On the last day of this year’s Houston Livestock Show and Rodeo, Brian Greenhouse (47) fell twenty-eight feet to his death from the “Hi-Miler” roller coaster. According Leroy Shafer, the Houston Livestock Show and Rodeo event CEO, this was the first fatality at the carnival in at least forty years. So what happened?
Safety consultants from Coulter and Associates “have inspected and reinspected this ride and they can find no mechanical malfunction,” according to Shafer. He added that the safety bar and lap strap on the ride were in place when the ride ended. In fact, at this time, nobody knows how the incident happened. There is not a single witness that saw the incident, and the coaster operator even claims to have missed the fall. Industry standards, however, require the rides to be monitored from start to finish. “The operator of that ride is mandated to view the entire course of the ride, either with their eyes, with another person, or some type of monitoring system,” according to Ken Martin, a Richmond, Virginia-based safety consultant specializing in amusement rides.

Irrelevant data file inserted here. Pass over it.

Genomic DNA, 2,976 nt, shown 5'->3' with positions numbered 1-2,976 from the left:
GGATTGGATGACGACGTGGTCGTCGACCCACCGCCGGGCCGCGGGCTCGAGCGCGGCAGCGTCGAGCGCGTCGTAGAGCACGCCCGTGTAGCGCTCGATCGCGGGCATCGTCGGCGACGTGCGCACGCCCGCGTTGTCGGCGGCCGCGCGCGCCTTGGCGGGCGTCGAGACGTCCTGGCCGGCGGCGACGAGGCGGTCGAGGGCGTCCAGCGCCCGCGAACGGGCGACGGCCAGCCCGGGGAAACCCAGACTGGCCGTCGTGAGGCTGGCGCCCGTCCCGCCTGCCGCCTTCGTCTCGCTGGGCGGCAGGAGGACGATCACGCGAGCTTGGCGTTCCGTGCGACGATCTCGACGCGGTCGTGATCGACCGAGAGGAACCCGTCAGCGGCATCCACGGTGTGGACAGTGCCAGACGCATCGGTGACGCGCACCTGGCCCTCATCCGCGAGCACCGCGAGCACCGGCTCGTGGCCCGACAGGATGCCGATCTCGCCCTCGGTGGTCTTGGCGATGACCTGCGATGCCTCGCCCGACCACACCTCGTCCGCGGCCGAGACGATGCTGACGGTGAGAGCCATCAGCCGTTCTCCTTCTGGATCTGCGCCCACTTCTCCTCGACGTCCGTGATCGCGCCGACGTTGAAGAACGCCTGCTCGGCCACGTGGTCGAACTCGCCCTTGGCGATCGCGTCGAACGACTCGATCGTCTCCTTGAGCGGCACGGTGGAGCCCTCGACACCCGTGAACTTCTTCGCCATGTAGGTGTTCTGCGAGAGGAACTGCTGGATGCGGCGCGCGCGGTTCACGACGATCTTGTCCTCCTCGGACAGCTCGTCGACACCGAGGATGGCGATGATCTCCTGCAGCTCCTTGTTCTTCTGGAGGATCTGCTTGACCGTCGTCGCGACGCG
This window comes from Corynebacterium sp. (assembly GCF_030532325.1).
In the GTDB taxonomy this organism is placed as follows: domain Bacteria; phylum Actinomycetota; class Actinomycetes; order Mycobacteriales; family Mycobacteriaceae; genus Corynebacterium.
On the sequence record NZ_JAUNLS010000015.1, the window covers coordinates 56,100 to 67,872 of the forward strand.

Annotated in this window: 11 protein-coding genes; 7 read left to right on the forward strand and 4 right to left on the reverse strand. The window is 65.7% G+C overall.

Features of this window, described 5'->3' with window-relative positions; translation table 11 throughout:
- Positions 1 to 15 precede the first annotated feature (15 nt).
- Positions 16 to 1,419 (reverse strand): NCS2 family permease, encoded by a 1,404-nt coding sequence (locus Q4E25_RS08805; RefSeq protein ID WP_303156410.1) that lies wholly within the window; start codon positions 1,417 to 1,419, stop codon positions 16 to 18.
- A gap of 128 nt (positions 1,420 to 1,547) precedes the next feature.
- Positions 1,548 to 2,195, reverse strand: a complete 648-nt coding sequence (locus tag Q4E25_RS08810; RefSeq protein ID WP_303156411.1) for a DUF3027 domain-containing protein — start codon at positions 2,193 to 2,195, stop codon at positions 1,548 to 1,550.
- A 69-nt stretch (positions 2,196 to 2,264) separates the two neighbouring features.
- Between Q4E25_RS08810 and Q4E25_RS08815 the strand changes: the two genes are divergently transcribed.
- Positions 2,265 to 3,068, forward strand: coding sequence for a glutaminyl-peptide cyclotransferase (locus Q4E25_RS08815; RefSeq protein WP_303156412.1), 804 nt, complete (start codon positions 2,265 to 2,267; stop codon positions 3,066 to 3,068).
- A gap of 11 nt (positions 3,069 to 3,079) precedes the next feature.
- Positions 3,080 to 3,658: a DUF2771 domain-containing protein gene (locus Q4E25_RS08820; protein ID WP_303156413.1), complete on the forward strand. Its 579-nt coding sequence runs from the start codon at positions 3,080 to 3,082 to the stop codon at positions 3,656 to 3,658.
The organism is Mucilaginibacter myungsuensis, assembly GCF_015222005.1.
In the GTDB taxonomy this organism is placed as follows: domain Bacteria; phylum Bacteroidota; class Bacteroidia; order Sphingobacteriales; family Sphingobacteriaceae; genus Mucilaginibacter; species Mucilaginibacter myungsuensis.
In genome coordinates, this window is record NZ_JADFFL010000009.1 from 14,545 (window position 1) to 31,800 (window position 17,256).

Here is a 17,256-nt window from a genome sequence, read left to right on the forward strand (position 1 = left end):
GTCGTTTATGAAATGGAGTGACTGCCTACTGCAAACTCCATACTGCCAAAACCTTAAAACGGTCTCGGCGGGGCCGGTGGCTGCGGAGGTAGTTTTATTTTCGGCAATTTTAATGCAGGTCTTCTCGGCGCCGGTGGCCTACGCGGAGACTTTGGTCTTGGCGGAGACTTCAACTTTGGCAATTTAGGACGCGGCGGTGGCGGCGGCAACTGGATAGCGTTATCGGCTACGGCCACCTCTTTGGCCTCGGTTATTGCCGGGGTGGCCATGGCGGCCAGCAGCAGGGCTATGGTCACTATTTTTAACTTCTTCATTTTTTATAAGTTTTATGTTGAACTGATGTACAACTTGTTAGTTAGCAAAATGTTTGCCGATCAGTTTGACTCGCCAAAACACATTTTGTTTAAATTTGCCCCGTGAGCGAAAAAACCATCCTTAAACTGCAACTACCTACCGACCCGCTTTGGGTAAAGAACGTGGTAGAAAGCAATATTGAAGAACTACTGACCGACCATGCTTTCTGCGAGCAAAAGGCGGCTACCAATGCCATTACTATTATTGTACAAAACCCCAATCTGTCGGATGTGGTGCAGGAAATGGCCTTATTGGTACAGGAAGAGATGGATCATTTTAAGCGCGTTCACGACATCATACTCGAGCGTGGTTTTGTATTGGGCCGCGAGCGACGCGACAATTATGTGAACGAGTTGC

Greenhouse was sitting in the first car of the coaster when he fell. His fiancée was sitting two cars behind him. The two passengers that were seated behind Greenhouse left immediately after the ride finished without giving a statement. Recently, a wrongful death suit has been filed by the family against the Houston Livestock Show and Rodeo and Ray Cammack Shows, Inc., which has contracted to run the carnival for the past twelve years.